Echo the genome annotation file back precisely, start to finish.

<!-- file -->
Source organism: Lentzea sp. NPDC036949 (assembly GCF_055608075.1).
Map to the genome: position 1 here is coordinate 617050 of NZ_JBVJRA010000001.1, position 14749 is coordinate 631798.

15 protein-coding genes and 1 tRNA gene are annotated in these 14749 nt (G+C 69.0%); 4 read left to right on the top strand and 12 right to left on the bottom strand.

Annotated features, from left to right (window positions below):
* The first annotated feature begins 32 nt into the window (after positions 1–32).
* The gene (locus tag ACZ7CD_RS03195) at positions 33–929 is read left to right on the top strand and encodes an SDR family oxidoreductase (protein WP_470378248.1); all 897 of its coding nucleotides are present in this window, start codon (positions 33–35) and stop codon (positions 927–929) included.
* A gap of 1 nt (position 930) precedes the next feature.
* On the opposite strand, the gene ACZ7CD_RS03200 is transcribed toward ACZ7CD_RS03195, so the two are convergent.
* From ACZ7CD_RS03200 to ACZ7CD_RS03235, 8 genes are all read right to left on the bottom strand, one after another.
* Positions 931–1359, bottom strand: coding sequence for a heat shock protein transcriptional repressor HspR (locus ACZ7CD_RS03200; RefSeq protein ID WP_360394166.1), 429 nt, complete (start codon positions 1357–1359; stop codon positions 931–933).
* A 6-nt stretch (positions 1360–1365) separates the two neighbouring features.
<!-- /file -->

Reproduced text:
Source organism: Lentzea sp. NPDC036949 (assembly GCF_055608075.1).
Map to the genome: position 1 here is coordinate 617050 of NZ_JBVJRA010000001.1, position 14749 is coordinate 631798.

15 protein-coding genes and 1 tRNA gene are annotated in these 14749 nt (G+C 69.0%); 4 read left to right on the top strand and 12 right to left on the bottom strand.

Annotated features, from left to right (window positions below):
* The first annotated feature begins 32 nt into the window (after positions 1–32).
* The gene (locus tag ACZ7CD_RS03195) at positions 33–929 is read left to right on the top strand and encodes an SDR family oxidoreductase (protein WP_470378248.1); all 897 of its coding nucleotides are present in this window, start codon (positions 33–35) and stop codon (positions 927–929) included.
* A gap of 1 nt (position 930) precedes the next feature.
* On the opposite strand, the gene ACZ7CD_RS03200 is transcribed toward ACZ7CD_RS03195, so the two are convergent.
* From ACZ7CD_RS03200 to ACZ7CD_RS03235, 8 genes are all read right to left on the bottom strand, one after another.
* Positions 931–1359, bottom strand: coding sequence for a heat shock protein transcriptional repressor HspR (locus ACZ7CD_RS03200; RefSeq protein ID WP_360394166.1), 429 nt, complete (start codon positions 1357–1359; stop codon positions 931–933).
* A 6-nt stretch (positions 1360–1365) separates the two neighbouring features.